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7 Unique Art Museums in Houston

Aug 4th, 2021

If you’ve spent any time at all in Houston, you’ll know that the city is known for its art and culture.

In fact, Houston has the second-largest concentration of theatre seats in the nation, just after New York City! Houston is also one of only five cities in the U.S. that has permanent companies in all disciplines of the major performing arts: opera, ballet, theater and music.

When it comes to art and art museums, Houston is unparalleled. The museum district attracts over 7 million visitors annually, and travelling exhibitions from all over the world call Houston their home as they make their ways across the planet. 

Here are a few of the art museums that draw millions of tourists to Houston’s arts and culture scene! Make sure to stop by sometime and take a look!

Art Museums in Houston

Museum of Fine Arts, Houston

With a collection totaling over 70,000 individual pieces and spanning more than 6,000 years, the Museum of Fine Arts Houston (MFAH) stands as one of the largest art museums in the nation, and certainly the oldest in Texas.

The thousands of artworks from all over the globe feature everything from ancient Mediterranean sculpture to Islamic art to Renaissance portraits to modern and abstract expressionism, plus everything in-between!

Bayou Bend Collection and Gardens

Once owned by 20th century socialite Ima Hogg, the Bayou Bend Collection and Gardens is housed in a historic mansion surrounded by pristine gardens and natural foliage. 

Hogg, a prominent philanthropist, socialite and patron of the arts, had the River Oaks mansion and grounds built as her own private residence where she housed her extensive art collections and entertained guests in any one of her eight formal gardens. 

Today, Bayou Bend Collection and Gardens is open to the public to view and enjoy the beautiful property and all its artworks.

Menil Collection

The Menil Campus features an impressive collection of galleries, parks, installations and even a chapel!

Built to house the once-private collection of its founders, John and Dominique de Menil, the main building displays selections of the 17,000-piece permanent collection, including books, paintings, sculptures, photographs and more. 

Cy Twombly Gallery

Also on the Menil campus is the Cy Twombly Gallery, a pavilion dedicated to housing the works of American sculptor, painter and photographer Cy Twombly. The airy, well-lit gallery displays the artist’s works in nine separate galleries to both showcase Twombly’s variety while also maintaining a continuity of his artistic vision.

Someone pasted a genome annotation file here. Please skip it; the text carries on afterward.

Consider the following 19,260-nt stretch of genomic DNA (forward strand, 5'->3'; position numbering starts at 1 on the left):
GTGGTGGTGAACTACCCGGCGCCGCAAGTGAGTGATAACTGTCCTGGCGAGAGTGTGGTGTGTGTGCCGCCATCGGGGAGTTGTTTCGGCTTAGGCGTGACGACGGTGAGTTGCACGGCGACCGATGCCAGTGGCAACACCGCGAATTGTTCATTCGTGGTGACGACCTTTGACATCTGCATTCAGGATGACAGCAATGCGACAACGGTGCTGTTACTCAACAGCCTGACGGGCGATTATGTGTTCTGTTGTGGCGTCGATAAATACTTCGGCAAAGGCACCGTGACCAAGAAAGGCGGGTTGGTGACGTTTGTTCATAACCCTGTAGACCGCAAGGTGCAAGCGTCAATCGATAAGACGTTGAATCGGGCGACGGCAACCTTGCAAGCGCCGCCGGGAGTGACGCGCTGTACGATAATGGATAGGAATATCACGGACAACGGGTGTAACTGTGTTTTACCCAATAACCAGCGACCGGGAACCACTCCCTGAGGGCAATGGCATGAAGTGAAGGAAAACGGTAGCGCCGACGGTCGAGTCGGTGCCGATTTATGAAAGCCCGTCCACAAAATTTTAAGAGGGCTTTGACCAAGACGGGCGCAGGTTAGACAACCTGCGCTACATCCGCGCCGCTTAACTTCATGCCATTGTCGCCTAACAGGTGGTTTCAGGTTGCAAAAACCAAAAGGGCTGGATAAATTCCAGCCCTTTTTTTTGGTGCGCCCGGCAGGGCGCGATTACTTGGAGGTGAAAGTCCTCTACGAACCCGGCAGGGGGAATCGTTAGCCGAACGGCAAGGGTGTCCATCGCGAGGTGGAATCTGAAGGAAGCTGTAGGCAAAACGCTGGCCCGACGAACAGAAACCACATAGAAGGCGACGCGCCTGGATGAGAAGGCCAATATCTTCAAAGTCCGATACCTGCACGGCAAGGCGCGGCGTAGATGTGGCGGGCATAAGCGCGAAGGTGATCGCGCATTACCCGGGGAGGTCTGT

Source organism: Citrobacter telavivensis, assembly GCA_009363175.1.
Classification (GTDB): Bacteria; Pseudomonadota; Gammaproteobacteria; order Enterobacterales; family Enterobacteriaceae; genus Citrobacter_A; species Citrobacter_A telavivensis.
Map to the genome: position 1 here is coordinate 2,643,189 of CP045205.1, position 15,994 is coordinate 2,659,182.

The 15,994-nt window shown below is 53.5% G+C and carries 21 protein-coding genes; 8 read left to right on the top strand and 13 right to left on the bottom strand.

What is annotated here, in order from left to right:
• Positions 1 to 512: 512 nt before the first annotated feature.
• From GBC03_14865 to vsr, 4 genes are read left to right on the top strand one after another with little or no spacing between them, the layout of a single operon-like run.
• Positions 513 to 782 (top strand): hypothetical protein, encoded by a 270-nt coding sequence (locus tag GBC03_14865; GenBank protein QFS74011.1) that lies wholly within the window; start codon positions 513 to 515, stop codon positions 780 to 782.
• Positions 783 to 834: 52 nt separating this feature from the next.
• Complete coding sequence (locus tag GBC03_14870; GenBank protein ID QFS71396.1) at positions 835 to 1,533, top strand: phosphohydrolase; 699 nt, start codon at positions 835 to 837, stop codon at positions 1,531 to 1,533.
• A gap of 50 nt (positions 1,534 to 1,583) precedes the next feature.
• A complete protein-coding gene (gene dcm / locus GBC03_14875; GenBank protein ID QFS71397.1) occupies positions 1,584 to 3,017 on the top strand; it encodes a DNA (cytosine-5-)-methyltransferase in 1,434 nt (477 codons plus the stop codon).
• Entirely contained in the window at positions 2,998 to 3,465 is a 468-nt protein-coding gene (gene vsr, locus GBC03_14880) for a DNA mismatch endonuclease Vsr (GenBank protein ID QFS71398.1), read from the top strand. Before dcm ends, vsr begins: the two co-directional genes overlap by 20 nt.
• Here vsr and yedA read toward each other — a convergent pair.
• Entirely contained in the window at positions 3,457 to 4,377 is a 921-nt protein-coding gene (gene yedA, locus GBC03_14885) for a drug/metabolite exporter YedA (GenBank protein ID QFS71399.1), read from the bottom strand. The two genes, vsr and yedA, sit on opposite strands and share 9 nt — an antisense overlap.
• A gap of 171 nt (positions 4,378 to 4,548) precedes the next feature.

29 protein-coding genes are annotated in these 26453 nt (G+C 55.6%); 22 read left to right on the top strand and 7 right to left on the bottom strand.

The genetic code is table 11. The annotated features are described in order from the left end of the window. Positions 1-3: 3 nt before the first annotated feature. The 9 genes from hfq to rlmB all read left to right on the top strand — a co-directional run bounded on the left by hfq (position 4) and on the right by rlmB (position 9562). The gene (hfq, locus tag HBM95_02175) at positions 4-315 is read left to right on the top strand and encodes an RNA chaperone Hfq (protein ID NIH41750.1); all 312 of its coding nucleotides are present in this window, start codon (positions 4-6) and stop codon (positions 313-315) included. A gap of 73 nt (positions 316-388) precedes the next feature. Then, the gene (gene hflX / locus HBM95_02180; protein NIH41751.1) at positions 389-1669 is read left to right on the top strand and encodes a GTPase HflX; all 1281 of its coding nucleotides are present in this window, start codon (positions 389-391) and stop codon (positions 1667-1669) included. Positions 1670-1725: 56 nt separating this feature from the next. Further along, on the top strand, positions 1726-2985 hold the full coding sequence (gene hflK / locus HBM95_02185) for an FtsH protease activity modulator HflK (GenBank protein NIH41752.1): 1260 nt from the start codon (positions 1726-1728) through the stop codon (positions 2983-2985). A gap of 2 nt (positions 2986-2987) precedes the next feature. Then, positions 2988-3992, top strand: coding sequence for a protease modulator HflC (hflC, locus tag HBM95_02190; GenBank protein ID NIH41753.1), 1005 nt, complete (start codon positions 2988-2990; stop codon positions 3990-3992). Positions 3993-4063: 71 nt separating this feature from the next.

Art Car Museum

Our vehicles are so much more than just a tool to get us from point A to point B: they are snapshots of our personal lives, our tastes and our habits, which is exactly what founder Ann Harithas believed when she opened the Art Car Museum in 1998.

The Art Car Museum is part of a much larger art car movement in which an artist alters their car in such a way that they are able to express their personal style and aesthetic. The intent is for the individual to fully claim their personal vehicle as their own, especially in a world where vehicle models tend to lack the individuality of decades past.

Lillie and Hugh Roy Cullen Sculpture Garden

Operated under the umbrella of the MFAH, the Lillie and Hugh Roy Cullen Sculpture Garden displays 25 sculptures by famed artists, the likes of which include Henri Matisse, Louise Bourgeois, David Smith and Frank Stella. 

The gardens themselves were designed by globally renowned landscape architect and artist Isamu Noguchi, known for his work in sculpture, architecture and gardens all over the world. 

Rothko Chapel

Built in 1971 and housed under the umbrella of the Menil Collection, the Rothko Chapel near Montrose combines art, architecture and religion in a serene and contemplative space. 

The chapel is a popular tourist destination in Houston with over 60,000 visitors each year from all over the world. Inside are fourteen of Mark Rothko’s canvases, each carefully placed in the chapel that was designed to house them. 

The Rothko Chapel is open to everyone from all walks of life and all journeys of faith, and the space is designed around just that. Meditation cushions, prayer mats, benches and pews sit quietly under the sky-lit light, and religious texts are available for use to anyone. 

These art museums in Houston are wonderful representations of the city’s vibrant art culture and its many art-loving residents. If you live in our luxury Houston apartments, stop by sometime and check out the sculptures, paintings, sketches and more that make these museums so beloved.


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Featured photo courtesy Pixabay/chummels

Author of Article

Colleen Ford is a South African who now lives in Spokane, Washington. She loves to travel, camp (in warm weather) and bake.

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